After Decades of Research, Potential for TILs in Melanoma Is Higher Than Ever

“Tumor infiltrating lymphocyte (TIL) technology represents an intriguing way of overcoming the immunosuppressive power of cancer, according to Jeffrey S. Weber, MD, PhD.

“Weber provided an overview of the technology and discussed its potential benefit to oncologists and oncology professionals in a lecture presented by Targeted Oncology on February 19, 2016.

“ ‘It’s yet another way of inducing remissions of long duration using an immunotherapeutic approach that’s different than ipilimumab and different than nivolumab or pembrolizumab,’ said Weber, the deputy director of the Laura and Isaac Perlmutter Cancer Center, co-director of the Melanoma Program, and head of Experimental Therapeutics at NYU Langone Medical Center. ‘It’s got its own toxicity, but you can fail this therapy and respond to ipilimumab or respond to nivolumab or pembrolizumab. You can fail nivolumab or pembrolizumab or ipilimumab and respond to this—they’re not cross-reactive.’ “

Mutated PPP1R3B Is Recognized by T Cells Used To Treat a Melanoma Patient Who Experienced a Durable Complete Tumor Regression

“Adoptive cell therapy with tumor-infiltrating lymphocytes (TILs) represents an effective treatment for patients with metastatic melanoma. However, most of the Ag targets recognized by effective melanoma-reactive TILs remain elusive. In this study, patient 2369 experienced a complete response, including regressions of bulky liver tumor masses, ongoing beyond 7 y following adoptive TIL transfer. The screening of a cDNA library generated from the autologous melanoma cell line resulted in the isolation of a mutated protein phosphatase 1, regulatory (inhibitor) subunit 3B (PPP1R3B) gene product. The mutated PPP1R3B peptide represents the immunodominant epitope recognized by tumor-reactive T cells in TIL 2369. Five years following adoptive transfer, peripheral blood T lymphocytes obtained from patient 2369 recognized the mutated PPP1R3B epitope. These results demonstrate that adoptive T cell therapy targeting a tumor-specific Ag can mediate long-term survival for a patient with metastatic melanoma. This study also provides an impetus to develop personalized immunotherapy targeting tumor-specific, mutated Ags.”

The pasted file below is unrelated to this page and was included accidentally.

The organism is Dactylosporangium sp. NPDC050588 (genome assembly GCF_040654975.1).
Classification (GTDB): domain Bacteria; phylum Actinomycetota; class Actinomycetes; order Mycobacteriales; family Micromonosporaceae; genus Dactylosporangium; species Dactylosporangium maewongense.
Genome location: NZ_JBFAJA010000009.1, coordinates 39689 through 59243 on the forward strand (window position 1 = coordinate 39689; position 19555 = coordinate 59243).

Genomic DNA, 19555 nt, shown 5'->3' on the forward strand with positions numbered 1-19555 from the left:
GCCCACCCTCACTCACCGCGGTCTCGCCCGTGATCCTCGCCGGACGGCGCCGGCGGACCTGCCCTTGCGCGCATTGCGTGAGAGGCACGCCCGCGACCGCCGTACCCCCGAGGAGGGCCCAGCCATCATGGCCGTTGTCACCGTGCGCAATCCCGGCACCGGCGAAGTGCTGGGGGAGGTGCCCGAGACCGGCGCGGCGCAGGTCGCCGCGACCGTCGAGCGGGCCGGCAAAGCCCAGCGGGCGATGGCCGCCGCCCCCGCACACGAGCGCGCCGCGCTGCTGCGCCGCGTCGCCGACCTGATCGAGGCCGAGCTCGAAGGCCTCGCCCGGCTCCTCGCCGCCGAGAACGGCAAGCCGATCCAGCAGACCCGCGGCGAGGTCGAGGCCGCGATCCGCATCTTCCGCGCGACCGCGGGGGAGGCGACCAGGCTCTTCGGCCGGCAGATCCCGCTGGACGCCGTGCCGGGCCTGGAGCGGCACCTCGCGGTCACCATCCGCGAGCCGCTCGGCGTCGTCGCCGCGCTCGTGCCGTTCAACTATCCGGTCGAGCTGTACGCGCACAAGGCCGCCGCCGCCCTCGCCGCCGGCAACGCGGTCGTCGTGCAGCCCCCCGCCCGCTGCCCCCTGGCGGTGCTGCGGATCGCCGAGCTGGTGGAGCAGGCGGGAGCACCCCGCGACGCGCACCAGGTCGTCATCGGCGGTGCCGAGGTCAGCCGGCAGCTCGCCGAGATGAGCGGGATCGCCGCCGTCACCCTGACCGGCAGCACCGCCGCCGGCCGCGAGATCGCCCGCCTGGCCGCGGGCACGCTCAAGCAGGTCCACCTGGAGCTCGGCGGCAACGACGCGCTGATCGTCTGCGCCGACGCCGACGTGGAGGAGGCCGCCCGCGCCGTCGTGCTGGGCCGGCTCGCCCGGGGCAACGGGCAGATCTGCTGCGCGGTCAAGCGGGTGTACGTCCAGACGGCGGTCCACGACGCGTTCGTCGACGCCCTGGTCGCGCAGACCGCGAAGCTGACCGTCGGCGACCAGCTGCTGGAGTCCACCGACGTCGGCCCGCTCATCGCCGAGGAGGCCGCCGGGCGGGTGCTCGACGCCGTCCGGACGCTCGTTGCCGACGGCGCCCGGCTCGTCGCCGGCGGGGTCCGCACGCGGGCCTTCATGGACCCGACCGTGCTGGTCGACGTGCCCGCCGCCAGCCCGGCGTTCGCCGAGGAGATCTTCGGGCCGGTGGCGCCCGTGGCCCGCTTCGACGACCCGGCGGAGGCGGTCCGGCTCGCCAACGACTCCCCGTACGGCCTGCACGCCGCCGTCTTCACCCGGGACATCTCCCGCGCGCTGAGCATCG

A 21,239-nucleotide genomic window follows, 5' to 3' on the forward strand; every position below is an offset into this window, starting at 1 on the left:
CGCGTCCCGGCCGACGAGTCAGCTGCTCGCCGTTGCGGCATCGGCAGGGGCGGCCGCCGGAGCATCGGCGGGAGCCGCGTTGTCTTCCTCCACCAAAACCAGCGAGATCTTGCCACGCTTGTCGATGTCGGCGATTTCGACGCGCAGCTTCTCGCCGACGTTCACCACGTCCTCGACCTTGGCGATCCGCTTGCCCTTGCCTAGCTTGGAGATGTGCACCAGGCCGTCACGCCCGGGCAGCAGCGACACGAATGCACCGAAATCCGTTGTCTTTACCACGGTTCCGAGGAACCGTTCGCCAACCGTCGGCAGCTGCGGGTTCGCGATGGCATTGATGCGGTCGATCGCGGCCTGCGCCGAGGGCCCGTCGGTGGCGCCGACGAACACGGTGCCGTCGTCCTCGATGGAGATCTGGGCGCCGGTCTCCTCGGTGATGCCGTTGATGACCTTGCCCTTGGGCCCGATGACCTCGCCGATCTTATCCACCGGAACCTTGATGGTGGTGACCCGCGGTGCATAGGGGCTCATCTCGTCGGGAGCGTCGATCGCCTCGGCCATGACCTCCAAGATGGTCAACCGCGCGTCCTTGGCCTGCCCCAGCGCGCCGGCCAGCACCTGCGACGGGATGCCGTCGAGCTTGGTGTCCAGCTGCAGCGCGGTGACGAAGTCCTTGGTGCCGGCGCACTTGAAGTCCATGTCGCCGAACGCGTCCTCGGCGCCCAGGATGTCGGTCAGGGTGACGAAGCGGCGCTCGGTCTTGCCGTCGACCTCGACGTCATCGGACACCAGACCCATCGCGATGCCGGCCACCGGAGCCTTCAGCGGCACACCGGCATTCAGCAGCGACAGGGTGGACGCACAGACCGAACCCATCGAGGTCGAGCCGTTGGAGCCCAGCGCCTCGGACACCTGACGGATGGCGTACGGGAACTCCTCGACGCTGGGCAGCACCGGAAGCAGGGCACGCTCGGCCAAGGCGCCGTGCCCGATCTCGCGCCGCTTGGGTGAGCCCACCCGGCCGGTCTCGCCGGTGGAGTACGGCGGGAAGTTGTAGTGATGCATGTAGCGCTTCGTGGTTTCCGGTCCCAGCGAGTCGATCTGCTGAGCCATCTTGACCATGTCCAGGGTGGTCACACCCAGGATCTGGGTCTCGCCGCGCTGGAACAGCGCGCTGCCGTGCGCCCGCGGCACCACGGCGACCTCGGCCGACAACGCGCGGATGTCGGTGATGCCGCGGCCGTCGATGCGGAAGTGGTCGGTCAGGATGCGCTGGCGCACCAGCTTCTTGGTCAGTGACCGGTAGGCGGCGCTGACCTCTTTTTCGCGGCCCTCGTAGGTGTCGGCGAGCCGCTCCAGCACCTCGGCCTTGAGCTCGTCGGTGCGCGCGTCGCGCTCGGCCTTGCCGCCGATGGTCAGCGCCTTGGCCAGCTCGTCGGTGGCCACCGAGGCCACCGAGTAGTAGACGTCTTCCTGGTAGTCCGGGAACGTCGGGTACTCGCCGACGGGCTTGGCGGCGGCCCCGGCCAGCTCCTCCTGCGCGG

Adoptive Transfer of Tumor Infiltrating Lymphocytes in Metastatic Melanoma Patients: Intent-to-Treat Analysis and Efficacy after Failure to Prior Immunotherapies

“Adoptive Cell Transfer (ACT) using autologous Tumor Infiltrating Lymphocytes (TIL) was reported to yield objective responses in about 50% of metastatic melanoma patients. Here we present the intent-to-treat analysis of TIL ACT and analyze parameters predictive to response as well as the impact of other immunotherapies…”

Co-Stimulation through 4-1BB/CD137 Improves the Expansion and Function of CD8(+) Melanoma Tumor-Infiltrating Lymphocytes for Adoptive T-Cell Therapy

Adoptive T-cell therapy (ACT) using tumor-infiltrating lymphocytes (TIL) can induce tumor regression in up to 50% or more of patients with unresectable metastatic melanoma. However, current methods to expand melanoma TIL, especially the “rapid expansion protocol” (REP) were not designed to enhance the generation of optimal effector-memory CD8(+) T cells for infusion. One approach to this problem is to manipulate specific co-stimulatory signaling pathways to enhance CD8(+) effector-memory T-cell expansion. In this study, we determined the effects of activating the TNF-R family member 4-1BB/CD137…”